Raising Fists and Voices: Lebanese Women’s Struggle to End Violence

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 “I don’t believe in a country that turns rapists into suitable husbands”.
Those were the kind of banners you could have seen being held by activists should you have walked on the streets of Beirut on January the 14th during the March to Fight Rape organized by Lebanese feminist collective Nasawiya.
On this day, about a thousand demonstrators took to the streets to denounce the highly discriminatory laws that govern the situation of women in Lebanon.
Indeed, Lebanon, a patriarchal country, fails its reputation of liberalism and openness when it comes to women’s rights and gender equality. Indeed, not only are societal beliefs and values with regards to gender deeply entrenched in the majority of the population, but laws condone these beliefs and perpetuate them.
For example, the societal belief that a woman who dresses in a particular way and walks by herself at night is “asking to be raped” is somewhat confirmed by the public powers inaction when it comes to make Lebanese streets safer for women by lightning municipalities and allowing women to carry pepper spray cans for example. Another shocking example is the commonly held belief that it is a wifely duty to have sex with one’s husband, and that marital rape does not exist. This very harmful belief, which transcends religious and economic divides, leads to women suffering in silence, most of the times their mouth shut by society and laws.
Discriminatory laws within the Lebanese judicial realm are not a rare occurrence, and this discrimination happens at all stages of a woman’s life, even within the most private parts of her life.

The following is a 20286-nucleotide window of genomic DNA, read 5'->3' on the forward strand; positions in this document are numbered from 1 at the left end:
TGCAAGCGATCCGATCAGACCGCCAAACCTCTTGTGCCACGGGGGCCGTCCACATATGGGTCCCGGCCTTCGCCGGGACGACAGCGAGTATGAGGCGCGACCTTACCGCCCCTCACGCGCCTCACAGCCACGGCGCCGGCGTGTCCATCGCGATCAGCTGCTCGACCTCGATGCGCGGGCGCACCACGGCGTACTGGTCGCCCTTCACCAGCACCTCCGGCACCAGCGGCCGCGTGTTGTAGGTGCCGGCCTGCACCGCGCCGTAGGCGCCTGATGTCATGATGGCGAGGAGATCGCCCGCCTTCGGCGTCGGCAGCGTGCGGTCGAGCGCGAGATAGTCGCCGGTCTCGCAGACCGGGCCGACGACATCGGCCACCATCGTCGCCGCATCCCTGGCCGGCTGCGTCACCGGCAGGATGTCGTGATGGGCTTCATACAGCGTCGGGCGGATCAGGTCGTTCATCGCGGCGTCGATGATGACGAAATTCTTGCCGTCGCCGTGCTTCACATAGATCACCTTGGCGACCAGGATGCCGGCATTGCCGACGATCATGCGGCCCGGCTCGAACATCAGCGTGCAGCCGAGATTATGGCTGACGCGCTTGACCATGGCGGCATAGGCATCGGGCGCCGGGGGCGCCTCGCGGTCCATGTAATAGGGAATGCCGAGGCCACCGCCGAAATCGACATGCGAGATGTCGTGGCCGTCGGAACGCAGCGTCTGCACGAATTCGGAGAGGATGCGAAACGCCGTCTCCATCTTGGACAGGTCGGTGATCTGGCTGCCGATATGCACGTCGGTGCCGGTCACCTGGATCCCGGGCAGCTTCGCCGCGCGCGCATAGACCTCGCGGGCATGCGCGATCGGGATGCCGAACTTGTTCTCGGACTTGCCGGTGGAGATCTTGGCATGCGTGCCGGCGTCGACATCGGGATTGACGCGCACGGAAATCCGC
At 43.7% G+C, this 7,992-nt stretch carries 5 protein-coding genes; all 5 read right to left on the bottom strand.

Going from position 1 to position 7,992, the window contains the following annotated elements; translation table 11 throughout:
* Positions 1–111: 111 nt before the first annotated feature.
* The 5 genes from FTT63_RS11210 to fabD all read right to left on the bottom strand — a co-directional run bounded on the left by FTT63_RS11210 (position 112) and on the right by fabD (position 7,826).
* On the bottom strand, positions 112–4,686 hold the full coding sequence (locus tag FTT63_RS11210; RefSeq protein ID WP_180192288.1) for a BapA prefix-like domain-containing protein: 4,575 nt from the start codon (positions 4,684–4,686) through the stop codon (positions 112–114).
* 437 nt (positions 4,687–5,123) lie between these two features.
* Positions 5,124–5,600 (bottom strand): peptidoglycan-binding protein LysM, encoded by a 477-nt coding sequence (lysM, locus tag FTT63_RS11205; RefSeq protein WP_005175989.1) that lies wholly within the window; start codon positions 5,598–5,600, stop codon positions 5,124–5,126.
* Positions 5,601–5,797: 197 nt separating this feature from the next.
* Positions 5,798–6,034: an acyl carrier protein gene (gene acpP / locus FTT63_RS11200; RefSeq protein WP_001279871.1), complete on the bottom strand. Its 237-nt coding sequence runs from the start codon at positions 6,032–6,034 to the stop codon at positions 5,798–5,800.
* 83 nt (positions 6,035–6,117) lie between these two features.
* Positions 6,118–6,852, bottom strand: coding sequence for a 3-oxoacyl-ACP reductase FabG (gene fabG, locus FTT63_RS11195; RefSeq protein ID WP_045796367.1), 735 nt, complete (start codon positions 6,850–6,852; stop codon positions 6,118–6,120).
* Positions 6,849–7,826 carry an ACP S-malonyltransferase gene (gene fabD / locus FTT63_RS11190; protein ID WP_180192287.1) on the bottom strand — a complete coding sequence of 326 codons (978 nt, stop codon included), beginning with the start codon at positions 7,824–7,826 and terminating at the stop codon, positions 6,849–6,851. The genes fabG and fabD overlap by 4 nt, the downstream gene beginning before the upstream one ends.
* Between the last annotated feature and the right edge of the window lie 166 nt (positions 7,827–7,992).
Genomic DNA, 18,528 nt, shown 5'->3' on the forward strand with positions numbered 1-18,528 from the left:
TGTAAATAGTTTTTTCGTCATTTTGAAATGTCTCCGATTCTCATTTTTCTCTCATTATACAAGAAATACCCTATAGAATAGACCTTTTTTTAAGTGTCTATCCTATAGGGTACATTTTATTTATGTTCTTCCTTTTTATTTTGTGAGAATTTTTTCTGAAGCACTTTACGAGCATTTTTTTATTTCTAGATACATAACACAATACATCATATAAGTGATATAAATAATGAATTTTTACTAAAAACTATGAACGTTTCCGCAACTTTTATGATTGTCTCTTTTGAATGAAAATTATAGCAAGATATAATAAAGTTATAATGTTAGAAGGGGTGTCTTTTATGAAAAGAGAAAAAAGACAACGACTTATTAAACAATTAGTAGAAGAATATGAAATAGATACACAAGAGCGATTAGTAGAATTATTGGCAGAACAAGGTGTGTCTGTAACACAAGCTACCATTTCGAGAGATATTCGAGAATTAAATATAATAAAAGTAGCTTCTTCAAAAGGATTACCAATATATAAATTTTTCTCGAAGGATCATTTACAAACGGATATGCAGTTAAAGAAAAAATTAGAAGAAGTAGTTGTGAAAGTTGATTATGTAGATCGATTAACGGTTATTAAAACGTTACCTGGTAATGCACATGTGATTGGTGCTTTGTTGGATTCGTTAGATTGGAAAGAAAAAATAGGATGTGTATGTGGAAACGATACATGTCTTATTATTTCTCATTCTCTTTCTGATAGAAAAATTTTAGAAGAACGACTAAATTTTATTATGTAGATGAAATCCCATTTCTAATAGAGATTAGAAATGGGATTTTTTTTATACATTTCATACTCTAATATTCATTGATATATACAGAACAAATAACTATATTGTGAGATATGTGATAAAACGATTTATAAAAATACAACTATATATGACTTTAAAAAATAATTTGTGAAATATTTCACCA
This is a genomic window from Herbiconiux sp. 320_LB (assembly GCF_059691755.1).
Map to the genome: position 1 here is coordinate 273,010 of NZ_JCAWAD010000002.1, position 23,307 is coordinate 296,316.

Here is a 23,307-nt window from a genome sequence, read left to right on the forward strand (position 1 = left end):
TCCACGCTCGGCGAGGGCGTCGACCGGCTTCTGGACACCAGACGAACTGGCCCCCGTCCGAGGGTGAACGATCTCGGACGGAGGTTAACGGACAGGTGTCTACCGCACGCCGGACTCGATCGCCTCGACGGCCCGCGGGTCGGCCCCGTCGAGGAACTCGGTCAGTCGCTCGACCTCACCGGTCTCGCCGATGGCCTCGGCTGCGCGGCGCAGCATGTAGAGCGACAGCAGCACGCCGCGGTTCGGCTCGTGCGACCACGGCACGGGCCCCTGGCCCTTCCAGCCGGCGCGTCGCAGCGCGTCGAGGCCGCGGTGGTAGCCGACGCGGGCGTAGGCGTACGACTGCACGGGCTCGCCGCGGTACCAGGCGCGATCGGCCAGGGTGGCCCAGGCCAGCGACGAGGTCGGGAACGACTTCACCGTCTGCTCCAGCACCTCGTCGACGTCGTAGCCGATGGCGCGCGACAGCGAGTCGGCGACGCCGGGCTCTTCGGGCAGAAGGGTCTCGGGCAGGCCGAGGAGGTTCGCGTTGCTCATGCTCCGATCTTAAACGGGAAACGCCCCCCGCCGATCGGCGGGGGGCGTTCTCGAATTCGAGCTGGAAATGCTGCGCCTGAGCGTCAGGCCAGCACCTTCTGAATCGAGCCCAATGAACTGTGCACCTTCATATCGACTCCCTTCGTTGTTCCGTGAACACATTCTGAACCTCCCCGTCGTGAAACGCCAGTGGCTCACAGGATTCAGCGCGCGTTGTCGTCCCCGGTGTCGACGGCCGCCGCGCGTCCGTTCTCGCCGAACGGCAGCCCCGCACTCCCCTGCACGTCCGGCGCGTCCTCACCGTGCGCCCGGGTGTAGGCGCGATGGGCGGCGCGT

Indeed, rape, as defined by articles 503 and 504 of the Lebanese criminal code, is a forced sexual intercourse perpetrated by a man on a woman who is not his wife. Ergo, being forced by your husband to have sex doesn’t fall under the “rape” label, and said husband is seen as a Man, capital M, taking what is considered by society to be rightfully his, instead of the rapist he is for all intents and purposes. Even if a man is convicted of rape, he will not serve his sentence and all prosecution will be halted against him if he marries his victim, as per article 522 of the same (shameful) Lebanese Criminal Code. Besides, there is no Violence Against Women law specifically targeting perpetrators of gender based violence, hence several different offences such as verbal and psychological abuse and harassment go unpunished and unrecognized.
This set of laws is being upheld and supported by the Lebanese sectarian’s system that puts all civil powers in the hands of religious authorities who, too satisfied with the amount of power and control they are being granted over people’s lives and women’s mental health and body, are not willing to relinquish said power by allowing the government to pass a civil Bill on Violence Against Women. The Bill, which has been prepared by a collective of 41 civil society organizations, including women’s rights activists, lawyers and civil society organizations, has been approved by a Council of Ministers in April 2010 but is currently at a standstill, waiting to be passed and adopted by the Parliament. The reason behind this freeze of the Gender Equality process in Lebanon is to be found in the outcry that the law caused within religious authorities who consider that religious texts protect women from violence and abuse and should govern people’s relationships and that no other law is needed, especially not a civil law that would supersede their power. The criminalization of marital rape contained in the law particularly irked religious authorities who help maintain the sacrosanct patriarchal authority in the household, keeping women in a lesser position, maintaining the belief that having sex with one’s husband is a duty and not the result of a mutual desire.